When Darynn Wee joined her friends for a spooky night out filled with youthful kicks and ghost stories during her university days in Penang, she didn’t expect that one day she would actually be playing one of the supernatural beings on stage.

But more than being unnerved about revisiting a blood-curdling scary story, Wee, 25, says she feels the burden get her character right in the upcoming theatre show Fragrance (Wangian), which opens at Five Arts Centre’s Kotak space, Taman Tun Dr Ismail in Kuala Lumpur  on April 18.

Wee will assume the role of Salbiah, a factory worker, who was murdered in Penang nearly 30 years ago.

“I’m afraid that I might portray her wrongly. I want to do justice to the character. I feel more responsible because it’s a real person,” shares Wee, who is Five Arts Centre’s production assistant.

The hour-long play, written and directed by Johor-born Penang-based Noor Rizuwan, will be presented in Malay (with English surtitles).

From a mini devised theatre piece (part of Reka Art Space’s Initiate Develop Perform incubator programme in 2015), Rizuwan developed the script into a full-length play called Bercakap Dengan Salbiah in 2016, staged at the Wayang diSinkeh show series in Penang. It was later restaged as Fragrance in 2017 at the same venue. Wee acted in both stagings.

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For Wee and Rizuwan, it is important to do justice to murder victim Salbiah Yeop in Fragrance (Wangian) which is inspired by her tragic story. Photo: The Star/Dinesh Kumar Maganathan

Rizuwan, a 29-year-old Universiti Sains Malaysia theatre graduate, says he was intrigued by stories of the haunting when he first heard about them during his university days, just like Wee (also a USM theatre graduate).

“I was curious why a ghost has a name. I’m really interested in urban legends. So I dug deep and discovered that it’s based on an actual story about a murder victim” says Rizuwan, referring to Salbiah Yeop Abdul Rahman who was gruesomely murdered by her police inspector boyfriend Saderi Abdul Samat and dumped in a ravine off Jalan Lembah Permai in the 1980s.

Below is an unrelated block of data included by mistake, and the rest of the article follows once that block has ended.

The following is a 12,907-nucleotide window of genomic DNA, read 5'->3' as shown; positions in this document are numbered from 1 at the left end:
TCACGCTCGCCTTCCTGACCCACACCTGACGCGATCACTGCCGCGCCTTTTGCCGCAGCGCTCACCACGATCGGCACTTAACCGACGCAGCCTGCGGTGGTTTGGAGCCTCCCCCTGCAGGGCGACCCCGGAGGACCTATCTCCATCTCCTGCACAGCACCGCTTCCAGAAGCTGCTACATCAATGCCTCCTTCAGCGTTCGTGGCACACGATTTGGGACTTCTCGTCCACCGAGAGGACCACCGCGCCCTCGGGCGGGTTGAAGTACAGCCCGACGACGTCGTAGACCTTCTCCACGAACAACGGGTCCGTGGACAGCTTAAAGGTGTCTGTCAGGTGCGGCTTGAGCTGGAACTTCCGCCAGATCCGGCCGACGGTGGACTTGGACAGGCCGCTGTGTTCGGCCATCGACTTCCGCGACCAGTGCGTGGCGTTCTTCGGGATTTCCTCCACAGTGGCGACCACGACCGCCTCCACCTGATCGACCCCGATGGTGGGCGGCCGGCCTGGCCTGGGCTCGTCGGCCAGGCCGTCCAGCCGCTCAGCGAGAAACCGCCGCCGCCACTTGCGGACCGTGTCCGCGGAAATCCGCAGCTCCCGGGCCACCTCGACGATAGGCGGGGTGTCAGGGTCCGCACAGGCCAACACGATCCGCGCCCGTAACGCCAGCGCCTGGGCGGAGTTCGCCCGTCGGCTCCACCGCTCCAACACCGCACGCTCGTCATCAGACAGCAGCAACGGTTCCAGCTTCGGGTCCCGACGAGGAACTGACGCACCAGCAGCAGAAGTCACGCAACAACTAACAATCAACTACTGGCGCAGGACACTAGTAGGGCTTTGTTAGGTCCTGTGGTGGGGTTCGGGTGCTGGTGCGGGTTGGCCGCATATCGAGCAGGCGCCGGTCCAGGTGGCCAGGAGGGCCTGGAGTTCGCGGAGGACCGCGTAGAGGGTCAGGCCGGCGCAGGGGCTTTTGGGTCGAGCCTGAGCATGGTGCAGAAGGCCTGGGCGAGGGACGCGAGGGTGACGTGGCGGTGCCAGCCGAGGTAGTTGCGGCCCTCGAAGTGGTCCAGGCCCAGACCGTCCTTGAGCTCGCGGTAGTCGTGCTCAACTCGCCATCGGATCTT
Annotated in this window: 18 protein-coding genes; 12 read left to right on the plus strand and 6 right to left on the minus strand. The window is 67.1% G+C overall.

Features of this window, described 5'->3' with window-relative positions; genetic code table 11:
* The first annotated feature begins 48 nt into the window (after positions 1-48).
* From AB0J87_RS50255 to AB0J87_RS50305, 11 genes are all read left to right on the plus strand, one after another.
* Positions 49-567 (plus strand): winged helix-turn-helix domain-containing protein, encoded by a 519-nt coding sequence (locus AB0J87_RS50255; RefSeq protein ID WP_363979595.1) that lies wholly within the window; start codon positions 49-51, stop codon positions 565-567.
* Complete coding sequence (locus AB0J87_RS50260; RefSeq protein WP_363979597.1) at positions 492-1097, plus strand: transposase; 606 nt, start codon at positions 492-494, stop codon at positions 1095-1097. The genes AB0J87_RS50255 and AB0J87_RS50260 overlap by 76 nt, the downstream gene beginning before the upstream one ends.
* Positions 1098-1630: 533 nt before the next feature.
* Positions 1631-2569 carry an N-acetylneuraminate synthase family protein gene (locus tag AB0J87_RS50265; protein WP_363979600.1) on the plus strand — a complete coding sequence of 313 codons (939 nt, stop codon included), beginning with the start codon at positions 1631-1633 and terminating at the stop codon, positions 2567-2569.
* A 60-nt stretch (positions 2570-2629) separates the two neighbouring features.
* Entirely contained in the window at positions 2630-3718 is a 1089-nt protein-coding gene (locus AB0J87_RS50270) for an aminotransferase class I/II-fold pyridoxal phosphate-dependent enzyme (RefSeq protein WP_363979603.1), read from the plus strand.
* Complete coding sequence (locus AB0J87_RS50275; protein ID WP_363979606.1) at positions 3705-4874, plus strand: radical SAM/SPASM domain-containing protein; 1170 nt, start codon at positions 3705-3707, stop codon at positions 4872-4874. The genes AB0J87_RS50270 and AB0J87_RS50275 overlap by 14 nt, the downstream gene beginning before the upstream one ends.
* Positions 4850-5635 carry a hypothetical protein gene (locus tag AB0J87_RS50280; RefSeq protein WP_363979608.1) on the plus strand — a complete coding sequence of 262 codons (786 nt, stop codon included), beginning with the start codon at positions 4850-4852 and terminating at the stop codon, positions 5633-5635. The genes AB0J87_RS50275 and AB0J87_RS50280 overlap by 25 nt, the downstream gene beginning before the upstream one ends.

It is believed by the locals that Salbiah appears as a woman in white and gets into the cars of unsuspecting drivers along “Jalan Bukit Salbiah” in Penang, (what the locals call Jalan Lembah Permai, formerly known as Vale of Tempe during the colonial era) and causing deadly accidents.

Rizuwan, who grew up listening to shamanic stories from his grandmother about his late grandfather, is drawn to supernatural tales. He even claims to have seen an “entity” as a young boy.  It’s this inquisitive mind that brought him to Salbiah’s tale.

“I started collecting these stories in Penang by talking to the locals, friends and reading it up online. However, only Salbiah’s story was interesting,” says Rizuwan, who also directed works such as Hantu Rumah Mayat (2011), Bukan Bunuh Diri (2013) and The Sounds (2018).

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Whether you want to get spooked or follow an intriguing crime story, Fragrance is a tale not to be missed. Photo: Goh Hun Meng

“I compiled the ghost stories relating to Salbiah and tried to find a common thread. I also researched the actual murder case from newspaper cuttings.  I merged the urban legend and the facts and embellished it a little,” he adds.

Rizuwan even managed to track down people who actually knew the real Salbiah.

Fragrance is part of Rizuwan’s long term project in a six-part series that will feature different Malaysian urban legends and supernatural tales.

Each tale will be connected to the five senses and the sixth sense.

“That’s why the play is called Fragrance. People say when Salbiah is around, or any ghost for that matter, you will be able to smell something,” he says.

But Rizuwan’s intention is not to tell a ghost story.

“I’m using ghost stories to tell a broader story. What we want to explore through this play are women’s issues, abuse of women by their partners and misuse of power.  It’s actually a crime story here.”

Fragrance features three other characters, namely the murderer Saderi, a former reporter and a university student, all of whom will be played by Wee.

Wee admits that it is a challenge to find the right voice and personality for all four characters, especially the male characters.

“I had to learn how to speak northern Malay. That was tough. So I picked it up from my Penang friends and Grab drivers. I even watched old Ali Setan movies (about students in USM) to see how they talked,” shares the Sarawak-born Wee, whose stage works include Atomic Jaya (2018) and Are You Game, Sau(dara)?(2019).


Fragrance (Wangian) will be staged at Kotak, Five Arts Centre, 27 Lorong Datuk Sulaiman 7, Taman Tun Dr Ismail in Kuala Lumpur from April 18-21. Showtimes are 8.30pm (April 18-21), and 3.30pm (April 21). Tickets: RM35 and RM20 (concession).  Email: fiveartscentre@gmail.com. Call 018-202 8827. FB: Five Arts Centre.